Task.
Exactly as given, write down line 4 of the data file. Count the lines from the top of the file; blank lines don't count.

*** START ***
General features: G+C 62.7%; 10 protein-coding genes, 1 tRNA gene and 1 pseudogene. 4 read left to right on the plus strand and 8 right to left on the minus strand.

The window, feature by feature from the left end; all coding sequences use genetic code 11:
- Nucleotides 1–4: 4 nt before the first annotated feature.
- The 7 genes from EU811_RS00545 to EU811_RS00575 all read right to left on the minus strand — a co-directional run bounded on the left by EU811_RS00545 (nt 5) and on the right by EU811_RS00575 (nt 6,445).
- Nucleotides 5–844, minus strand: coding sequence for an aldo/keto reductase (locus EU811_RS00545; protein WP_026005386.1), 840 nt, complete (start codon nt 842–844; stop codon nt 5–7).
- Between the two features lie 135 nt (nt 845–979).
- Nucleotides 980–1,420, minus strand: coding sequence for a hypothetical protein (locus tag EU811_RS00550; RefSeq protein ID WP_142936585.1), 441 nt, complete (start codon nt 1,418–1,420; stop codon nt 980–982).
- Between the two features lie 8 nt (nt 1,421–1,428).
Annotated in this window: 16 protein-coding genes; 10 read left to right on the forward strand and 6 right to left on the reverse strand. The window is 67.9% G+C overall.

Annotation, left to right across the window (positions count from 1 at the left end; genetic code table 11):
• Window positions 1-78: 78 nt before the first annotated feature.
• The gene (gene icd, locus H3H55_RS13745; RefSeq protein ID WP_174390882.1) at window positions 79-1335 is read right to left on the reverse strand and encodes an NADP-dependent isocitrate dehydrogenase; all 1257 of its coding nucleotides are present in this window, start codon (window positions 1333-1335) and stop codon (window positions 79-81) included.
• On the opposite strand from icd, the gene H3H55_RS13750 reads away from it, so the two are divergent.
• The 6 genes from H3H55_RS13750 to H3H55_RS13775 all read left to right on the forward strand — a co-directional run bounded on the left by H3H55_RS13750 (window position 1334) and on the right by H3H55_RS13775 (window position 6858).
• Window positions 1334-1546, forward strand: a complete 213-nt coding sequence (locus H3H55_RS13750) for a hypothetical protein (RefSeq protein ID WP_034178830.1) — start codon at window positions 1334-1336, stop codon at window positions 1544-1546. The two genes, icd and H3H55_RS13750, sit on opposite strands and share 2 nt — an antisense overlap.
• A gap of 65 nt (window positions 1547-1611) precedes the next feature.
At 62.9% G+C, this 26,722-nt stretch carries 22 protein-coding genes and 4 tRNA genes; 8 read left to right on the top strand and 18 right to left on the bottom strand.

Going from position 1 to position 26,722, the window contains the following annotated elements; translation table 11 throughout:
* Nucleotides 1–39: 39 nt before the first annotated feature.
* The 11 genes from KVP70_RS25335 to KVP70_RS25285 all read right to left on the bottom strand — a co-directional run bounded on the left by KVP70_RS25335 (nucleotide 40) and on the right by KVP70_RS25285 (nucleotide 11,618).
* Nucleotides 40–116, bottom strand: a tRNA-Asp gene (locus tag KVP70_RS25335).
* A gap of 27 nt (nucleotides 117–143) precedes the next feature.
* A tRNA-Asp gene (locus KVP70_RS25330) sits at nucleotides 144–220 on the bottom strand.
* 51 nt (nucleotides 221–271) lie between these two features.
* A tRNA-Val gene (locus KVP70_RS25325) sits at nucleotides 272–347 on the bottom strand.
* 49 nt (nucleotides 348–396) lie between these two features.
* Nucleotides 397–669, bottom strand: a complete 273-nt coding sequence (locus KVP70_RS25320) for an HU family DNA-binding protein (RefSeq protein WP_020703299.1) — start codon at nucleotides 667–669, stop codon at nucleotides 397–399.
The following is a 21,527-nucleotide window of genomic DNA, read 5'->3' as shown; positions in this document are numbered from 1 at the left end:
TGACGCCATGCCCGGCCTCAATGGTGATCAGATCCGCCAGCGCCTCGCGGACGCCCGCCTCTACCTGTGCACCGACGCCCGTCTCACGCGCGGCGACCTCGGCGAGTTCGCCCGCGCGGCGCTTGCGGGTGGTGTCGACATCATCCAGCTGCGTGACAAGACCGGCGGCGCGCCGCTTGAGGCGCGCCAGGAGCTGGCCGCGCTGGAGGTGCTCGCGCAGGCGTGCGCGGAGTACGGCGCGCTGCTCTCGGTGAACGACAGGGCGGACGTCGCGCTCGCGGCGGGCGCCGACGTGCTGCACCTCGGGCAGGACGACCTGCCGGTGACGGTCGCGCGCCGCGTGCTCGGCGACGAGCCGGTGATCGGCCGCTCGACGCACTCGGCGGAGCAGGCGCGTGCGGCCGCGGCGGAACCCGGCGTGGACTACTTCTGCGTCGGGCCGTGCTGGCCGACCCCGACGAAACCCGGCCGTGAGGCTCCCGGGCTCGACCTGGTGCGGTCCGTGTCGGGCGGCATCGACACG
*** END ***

- The 7 genes from EU811_RS00545 to EU811_RS00575 all read right to left on the minus strand — a co-directional run bounded on the left by EU811_RS00545 (nt 5) and on the right by EU811_RS00575 (nt 6,445).